TEN YEARS AFTER Drummer RIC LEE – “I Would Never Call Us Heavy Metal - ALVIN Always Called Us Progressive”
February 21, 2021, a year ago
If you’re a fan of veteran British blues rockers Ten Years After, there are quite a few recent (and forthcoming) releases that are sure to be worthy additions to your collection. The band – which still includes two members from their classic “Woodstock era line-up” (drummer Ric Lee and keyboardist Chick Churchill) – issued their most recent studio album, A Sting In The Tale, in 2017, which is being issued as a “deluxe edition” (featuring bonus tracks) on March 19, 2021, while later this year, the band’s complete show-stopping performance from Woodstock in 1969 will be released on album for the first time.
Additionally, Ric recently issued an autobiography, From Headstocks To Woodstock: A Drummer's Tale, which recounts the many ups and downs of his long-and-winding career, and memories of crossing paths with many fellow musicians and celebrities (ordering info is on TYA’s website). The drummer recently spoke with BraveWords correspondent Greg Prato, about his new book, his thoughts about drum peer John Bonham, and also, if he feels that his band may have helped create heavy metal.
BraveWords: Was it therapeutic going through your career and working on From Headstocks To Woodstock?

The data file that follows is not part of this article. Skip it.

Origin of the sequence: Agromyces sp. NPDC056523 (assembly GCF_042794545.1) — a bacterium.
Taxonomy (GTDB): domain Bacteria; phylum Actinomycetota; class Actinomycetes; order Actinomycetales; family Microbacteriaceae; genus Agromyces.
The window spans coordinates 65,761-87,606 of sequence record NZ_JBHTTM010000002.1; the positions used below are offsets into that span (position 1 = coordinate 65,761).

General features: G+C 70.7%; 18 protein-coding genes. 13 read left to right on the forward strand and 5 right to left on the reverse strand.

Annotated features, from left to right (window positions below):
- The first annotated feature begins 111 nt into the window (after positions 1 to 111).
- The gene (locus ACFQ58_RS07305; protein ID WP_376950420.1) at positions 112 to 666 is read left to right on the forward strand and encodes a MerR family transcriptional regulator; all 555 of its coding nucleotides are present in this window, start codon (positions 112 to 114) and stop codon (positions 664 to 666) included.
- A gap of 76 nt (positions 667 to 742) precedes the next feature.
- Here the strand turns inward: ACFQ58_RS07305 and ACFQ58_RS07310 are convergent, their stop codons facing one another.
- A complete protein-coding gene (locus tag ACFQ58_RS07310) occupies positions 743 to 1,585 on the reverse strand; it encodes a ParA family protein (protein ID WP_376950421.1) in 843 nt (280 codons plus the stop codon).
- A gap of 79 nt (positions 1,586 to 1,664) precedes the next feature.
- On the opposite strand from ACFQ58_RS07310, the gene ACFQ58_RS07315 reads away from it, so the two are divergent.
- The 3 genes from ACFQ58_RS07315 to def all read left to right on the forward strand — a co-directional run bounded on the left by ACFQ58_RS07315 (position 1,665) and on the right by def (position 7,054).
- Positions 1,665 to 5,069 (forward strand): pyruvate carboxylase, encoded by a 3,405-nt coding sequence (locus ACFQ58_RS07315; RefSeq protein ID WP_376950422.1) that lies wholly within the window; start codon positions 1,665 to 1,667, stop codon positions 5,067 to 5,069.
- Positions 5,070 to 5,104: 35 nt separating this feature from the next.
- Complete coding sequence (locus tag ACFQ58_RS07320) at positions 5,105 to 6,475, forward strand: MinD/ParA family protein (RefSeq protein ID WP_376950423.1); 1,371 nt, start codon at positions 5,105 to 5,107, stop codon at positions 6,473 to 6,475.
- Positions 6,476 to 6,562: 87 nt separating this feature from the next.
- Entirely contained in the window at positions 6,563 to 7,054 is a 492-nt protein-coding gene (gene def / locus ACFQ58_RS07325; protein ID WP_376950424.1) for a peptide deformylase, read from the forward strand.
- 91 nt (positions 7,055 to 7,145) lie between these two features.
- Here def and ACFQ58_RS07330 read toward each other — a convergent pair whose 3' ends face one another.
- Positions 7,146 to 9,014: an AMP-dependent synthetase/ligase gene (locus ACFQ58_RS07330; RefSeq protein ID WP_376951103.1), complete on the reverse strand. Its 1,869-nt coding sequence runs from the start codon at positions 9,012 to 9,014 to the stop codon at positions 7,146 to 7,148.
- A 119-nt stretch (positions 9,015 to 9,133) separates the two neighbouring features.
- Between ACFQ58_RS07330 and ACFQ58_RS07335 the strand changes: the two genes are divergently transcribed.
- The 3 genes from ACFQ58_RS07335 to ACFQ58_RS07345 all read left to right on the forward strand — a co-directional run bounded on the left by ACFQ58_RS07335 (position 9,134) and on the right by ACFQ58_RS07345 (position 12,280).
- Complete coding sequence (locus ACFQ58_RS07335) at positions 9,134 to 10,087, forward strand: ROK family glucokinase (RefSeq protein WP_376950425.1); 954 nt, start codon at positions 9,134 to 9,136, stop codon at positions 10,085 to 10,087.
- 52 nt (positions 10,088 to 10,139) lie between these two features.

Ric Lee: “I’m not sure if ‘therapeutic’ is the word I’d use. I started it about ten years before I finished it. And then I gave up after about five, as well. Because I was originally going to write from my birth up to whatever age I was when I started it. And then, I thought, ‘There’s all this stuff post-Woodstock. If I’m not careful, it could sound like sour grapes’ – leading up to the band breaking up. So, I thought the best thing to do was to finish it on a high. But what’s spurred me on when I started a second time, was a friend in Los Angeles, she’s an agent for after-dinner speakers and university lecturers and people who do tours. And she said, ‘Do you ever talk?’ I said, ‘Yes, I do actually.’ She said, ‘Oh, can I have a look at that? Because maybe I can help you.’ So I sent her over a video. Then, she said, ‘Do you have a book?’ I said, ‘I started one, but I didn’t finish it.’ She said, ‘Well…get it finished! Because that’s a good starting point, because we can send your book around.’ Anyway, that took me another five years to finish. But I enjoyed doing it. It’s when you do it all yourself it’s hard work, but I read a few books on how to write. And the one that impressed me the most, I think it’s called Creative Writing, by an English writer. And while I was reading it, he said, ‘As you read this page, you have to remember that this has been edited six times.’ I thought, ‘Ah.’ So, what I did is I started by writing a thousand words on a blank sheet of paper on the first day. Because I started writing it longhand, and I wrote a thousand words, and then the next day, I would take that first thousand words and edit it, and then I’d write the next thousand words and so on. So, the book has been edited God knows how many times, and then I moved to computer – which is much easier, because you can edit a lot easier. The other thing I had was a bit of luck – a book that was a pictorial history of Alvin Lee and Ten Years After [2001’s Alvin Lee and Ten Years After: Visual History], and it was written by a fan of ours from Boston, a guy named Herb Staehr, who sadly died about two years after I met him. But he put this book together, and it was more or less in chronological order. So, I used that as my skeleton, and when I came to certain parts, ‘Oh yes, I remember what happened there.’ And I could then hang the flesh on that. I also had my own diaries, but bizarrely, the one in 1969, stopped about five weeks before Woodstock! So, I had to look at other sources. But, therapeutic is not the word…I think therapy started after I finished it.” [Laughs]